Then we might then really begin to understand the power of dreams!
1 Explore 2013; 9:17-25
Dreams and the Many Worlds Interpretation of Quantum Physics
The dreams of our counterparts in parallel worlds
So much rubbish has been written about consciousness and quantum physics that I hesitate to wade into the morass. I nevertheless believe that something interesting and substantive may be gained by conducting thought experiments with respect to the relation of quantum physics and consciousness if we use the many worlds interpretation (MWI) of quantum phenomena, as well as the experience of dreaming as the stand-in for consciousness. Given that this is a thought experiment I also consider it worthwhile bringing in some of the “possible worlds” philosophy developed by many modern philosophers to solve puzzles in modal logic, most especially the version developed by David Lewis.
But first MWI: According to the Everett version of MWI, every time a quantum experiment with different possible outcomes is performed (this arguably obtains for all phenomena exhibiting chaotic dynamics), all outcomes are obtained, but we see only one outcome; the one measured/observed in this world. The other outcomes actually occur but each in a different world! These other unseen worlds are considered absolutely real. They obey the laws of physics just as our world does. When the experiment is performed and a measurement occurs the current world is split off, or branches off into a new history.
The new world is a duplicate of the parent world up to the last atom but it will have a new history slightly different from and counterfactual to the parent world and beginning from the branching event itself. For a branching event to occur there must be suppression of coherence of the superposition of 2 localized waveparticle packets (decoherence) with respect to a quantum system’s evolving interaction with its internal and external environments. Once decoherence occurs a branching event occurs and a new world is born.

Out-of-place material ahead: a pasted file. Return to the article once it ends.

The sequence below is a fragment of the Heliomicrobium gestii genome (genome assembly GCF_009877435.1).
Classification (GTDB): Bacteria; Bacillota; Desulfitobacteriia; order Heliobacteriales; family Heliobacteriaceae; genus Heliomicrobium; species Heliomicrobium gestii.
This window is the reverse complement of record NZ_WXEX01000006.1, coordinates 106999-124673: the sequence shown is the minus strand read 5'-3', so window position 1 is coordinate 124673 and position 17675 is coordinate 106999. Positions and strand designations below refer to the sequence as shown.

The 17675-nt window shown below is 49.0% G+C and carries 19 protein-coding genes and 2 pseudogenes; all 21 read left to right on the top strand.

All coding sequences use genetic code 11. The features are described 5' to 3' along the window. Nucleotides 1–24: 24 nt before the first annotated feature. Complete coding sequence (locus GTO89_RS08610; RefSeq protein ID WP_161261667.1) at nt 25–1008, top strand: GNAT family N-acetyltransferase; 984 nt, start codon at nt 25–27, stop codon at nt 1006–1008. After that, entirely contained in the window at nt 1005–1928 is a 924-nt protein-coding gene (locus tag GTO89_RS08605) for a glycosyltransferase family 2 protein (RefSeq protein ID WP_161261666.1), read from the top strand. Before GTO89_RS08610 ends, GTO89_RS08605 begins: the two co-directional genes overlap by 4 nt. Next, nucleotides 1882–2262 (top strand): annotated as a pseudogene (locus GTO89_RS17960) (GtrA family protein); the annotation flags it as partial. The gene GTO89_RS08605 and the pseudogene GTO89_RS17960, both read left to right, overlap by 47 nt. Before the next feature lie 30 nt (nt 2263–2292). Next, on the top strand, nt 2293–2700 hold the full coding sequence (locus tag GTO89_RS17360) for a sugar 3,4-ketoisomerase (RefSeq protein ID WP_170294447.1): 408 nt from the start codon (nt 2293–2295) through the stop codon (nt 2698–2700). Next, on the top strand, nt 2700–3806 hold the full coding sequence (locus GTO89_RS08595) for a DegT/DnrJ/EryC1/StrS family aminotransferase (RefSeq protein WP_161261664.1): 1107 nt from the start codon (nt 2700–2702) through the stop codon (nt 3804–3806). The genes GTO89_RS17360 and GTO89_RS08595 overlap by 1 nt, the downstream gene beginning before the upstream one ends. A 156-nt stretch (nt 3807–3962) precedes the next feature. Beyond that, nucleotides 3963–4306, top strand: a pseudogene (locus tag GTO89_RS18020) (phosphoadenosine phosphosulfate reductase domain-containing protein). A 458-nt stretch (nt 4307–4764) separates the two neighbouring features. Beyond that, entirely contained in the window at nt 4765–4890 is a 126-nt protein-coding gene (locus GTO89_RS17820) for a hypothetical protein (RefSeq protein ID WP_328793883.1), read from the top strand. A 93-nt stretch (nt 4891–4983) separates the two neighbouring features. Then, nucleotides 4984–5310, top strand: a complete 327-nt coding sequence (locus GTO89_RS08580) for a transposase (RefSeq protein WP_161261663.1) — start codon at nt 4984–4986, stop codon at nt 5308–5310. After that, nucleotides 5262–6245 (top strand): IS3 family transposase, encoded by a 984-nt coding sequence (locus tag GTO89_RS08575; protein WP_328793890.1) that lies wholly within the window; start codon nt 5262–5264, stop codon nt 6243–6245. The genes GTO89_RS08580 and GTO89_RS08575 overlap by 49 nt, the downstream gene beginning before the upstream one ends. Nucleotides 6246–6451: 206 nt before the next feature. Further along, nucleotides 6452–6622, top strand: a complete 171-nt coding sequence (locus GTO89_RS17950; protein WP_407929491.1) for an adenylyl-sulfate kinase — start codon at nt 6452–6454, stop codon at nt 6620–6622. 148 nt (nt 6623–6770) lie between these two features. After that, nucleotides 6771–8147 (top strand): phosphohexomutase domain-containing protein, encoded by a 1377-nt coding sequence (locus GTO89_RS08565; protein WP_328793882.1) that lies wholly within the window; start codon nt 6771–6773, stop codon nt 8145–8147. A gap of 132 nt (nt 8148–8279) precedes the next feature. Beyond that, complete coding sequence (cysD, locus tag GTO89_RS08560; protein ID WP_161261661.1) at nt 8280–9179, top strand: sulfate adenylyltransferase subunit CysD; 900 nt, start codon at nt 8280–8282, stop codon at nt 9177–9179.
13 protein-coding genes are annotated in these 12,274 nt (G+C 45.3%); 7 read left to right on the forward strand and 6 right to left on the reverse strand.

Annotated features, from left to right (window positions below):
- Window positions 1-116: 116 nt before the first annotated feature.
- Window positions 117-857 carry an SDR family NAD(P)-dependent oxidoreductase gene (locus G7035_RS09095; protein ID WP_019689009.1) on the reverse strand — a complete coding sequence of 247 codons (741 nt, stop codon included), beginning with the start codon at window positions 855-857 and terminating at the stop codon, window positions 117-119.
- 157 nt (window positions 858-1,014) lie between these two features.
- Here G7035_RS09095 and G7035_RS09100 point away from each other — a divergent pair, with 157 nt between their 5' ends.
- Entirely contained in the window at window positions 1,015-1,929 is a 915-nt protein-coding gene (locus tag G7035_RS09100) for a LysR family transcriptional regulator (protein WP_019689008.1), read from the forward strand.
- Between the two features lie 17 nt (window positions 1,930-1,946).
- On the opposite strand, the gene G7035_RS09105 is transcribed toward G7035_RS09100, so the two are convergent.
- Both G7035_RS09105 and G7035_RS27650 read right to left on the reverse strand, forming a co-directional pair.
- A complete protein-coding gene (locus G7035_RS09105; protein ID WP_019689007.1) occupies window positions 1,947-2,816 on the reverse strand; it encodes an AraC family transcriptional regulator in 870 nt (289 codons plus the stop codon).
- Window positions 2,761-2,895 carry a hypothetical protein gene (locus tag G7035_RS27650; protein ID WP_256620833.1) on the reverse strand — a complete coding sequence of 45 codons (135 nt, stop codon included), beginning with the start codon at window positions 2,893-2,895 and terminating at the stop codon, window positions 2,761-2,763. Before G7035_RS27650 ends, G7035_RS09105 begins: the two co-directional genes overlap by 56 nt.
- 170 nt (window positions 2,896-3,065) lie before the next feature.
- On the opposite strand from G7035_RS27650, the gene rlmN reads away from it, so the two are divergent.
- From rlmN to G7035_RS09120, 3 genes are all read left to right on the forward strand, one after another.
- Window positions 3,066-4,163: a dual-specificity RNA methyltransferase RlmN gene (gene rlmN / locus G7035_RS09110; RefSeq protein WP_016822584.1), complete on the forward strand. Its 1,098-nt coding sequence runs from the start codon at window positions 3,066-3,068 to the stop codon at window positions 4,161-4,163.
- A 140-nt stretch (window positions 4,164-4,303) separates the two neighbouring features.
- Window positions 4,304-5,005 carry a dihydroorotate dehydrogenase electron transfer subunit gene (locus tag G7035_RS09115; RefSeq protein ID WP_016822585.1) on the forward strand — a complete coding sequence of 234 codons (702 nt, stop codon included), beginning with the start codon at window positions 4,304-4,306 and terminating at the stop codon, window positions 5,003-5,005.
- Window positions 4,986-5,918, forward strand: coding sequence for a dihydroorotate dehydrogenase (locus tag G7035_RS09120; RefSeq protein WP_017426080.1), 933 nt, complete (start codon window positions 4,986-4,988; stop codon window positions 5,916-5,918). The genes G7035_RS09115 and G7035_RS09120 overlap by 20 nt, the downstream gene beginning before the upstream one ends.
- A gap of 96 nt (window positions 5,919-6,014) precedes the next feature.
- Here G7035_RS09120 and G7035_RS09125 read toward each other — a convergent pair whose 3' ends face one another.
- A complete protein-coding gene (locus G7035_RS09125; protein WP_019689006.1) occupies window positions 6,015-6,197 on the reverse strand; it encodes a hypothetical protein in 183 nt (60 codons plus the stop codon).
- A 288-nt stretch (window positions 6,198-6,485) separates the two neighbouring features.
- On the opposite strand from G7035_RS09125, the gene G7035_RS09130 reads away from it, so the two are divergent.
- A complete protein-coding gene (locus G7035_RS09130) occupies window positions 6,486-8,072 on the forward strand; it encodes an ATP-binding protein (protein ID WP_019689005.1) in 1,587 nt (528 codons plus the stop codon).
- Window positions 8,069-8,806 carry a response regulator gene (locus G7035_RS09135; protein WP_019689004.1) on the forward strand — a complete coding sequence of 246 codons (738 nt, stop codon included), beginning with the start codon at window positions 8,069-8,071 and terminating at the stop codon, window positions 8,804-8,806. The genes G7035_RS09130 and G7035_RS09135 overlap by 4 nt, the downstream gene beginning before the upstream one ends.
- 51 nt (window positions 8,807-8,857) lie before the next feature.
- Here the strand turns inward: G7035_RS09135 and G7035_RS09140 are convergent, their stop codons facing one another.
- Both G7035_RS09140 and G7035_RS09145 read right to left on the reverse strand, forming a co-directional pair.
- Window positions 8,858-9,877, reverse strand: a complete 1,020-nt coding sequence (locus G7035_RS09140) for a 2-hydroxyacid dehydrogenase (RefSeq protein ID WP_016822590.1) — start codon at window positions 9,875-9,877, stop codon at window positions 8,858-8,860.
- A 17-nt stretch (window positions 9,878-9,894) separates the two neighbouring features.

A very large question is can any of these worlds (whether in MWI or in Lewisian framework) interact with one another? Can signals be exchanged between worlds? In the possible worlds framework developed by David Lewis and other philosophers, worlds cannot interact. Nor is it clear if MWI allows interaction between worlds. Some Everettian theorists seem to argue that the alternate worlds are so far away from Earth that information signals cannot be exchanged between the two worlds. If no interaction is possible then individuals are world bound and even though we have copies of ourselves in other worlds they are mere counterparts of the individuals in the parent world. I have a counterpart in every daughter world I initiate but even though my counterpart is identical to me in every respect these counterparts are not me but mere counterparts.